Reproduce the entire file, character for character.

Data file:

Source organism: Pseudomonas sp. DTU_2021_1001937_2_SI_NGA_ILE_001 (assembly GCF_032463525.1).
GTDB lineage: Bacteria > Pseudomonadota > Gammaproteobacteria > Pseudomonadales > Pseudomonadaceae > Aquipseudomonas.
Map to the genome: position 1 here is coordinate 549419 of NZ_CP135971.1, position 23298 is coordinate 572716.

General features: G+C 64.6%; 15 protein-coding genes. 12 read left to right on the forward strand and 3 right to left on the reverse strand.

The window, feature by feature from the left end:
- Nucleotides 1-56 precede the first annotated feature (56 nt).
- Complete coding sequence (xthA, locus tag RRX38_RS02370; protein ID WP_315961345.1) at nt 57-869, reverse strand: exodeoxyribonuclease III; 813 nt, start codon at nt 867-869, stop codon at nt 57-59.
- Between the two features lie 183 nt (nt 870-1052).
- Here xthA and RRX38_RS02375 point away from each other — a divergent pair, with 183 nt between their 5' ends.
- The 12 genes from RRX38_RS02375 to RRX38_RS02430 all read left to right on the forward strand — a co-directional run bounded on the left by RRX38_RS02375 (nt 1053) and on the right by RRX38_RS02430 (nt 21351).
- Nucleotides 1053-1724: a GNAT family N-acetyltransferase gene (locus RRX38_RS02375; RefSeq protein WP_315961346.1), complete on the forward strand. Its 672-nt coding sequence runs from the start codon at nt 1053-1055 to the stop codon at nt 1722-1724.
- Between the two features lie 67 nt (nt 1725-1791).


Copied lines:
Source organism: Pseudomonas sp. DTU_2021_1001937_2_SI_NGA_ILE_001 (assembly GCF_032463525.1).
GTDB lineage: Bacteria > Pseudomonadota > Gammaproteobacteria > Pseudomonadales > Pseudomonadaceae > Aquipseudomonas.
Map to the genome: position 1 here is coordinate 549419 of NZ_CP135971.1, position 23298 is coordinate 572716.

General features: G+C 64.6%; 15 protein-coding genes. 12 read left to right on the forward strand and 3 right to left on the reverse strand.

The window, feature by feature from the left end:
- Nucleotides 1-56 precede the first annotated feature (56 nt).
- Complete coding sequence (xthA, locus tag RRX38_RS02370; protein ID WP_315961345.1) at nt 57-869, reverse strand: exodeoxyribonuclease III; 813 nt, start codon at nt 867-869, stop codon at nt 57-59.
- Between the two features lie 183 nt (nt 870-1052).
- Here xthA and RRX38_RS02375 point away from each other — a divergent pair, with 183 nt between their 5' ends.
- The 12 genes from RRX38_RS02375 to RRX38_RS02430 all read left to right on the forward strand — a co-directional run bounded on the left by RRX38_RS02375 (nt 1053) and on the right by RRX38_RS02430 (nt 21351).
- Nucleotides 1053-1724: a GNAT family N-acetyltransferase gene (locus RRX38_RS02375; RefSeq protein WP_315961346.1), complete on the forward strand. Its 672-nt coding sequence runs from the start codon at nt 1053-1055 to the stop codon at nt 1722-1724.
- Between the two features lie 67 nt (nt 1725-1791).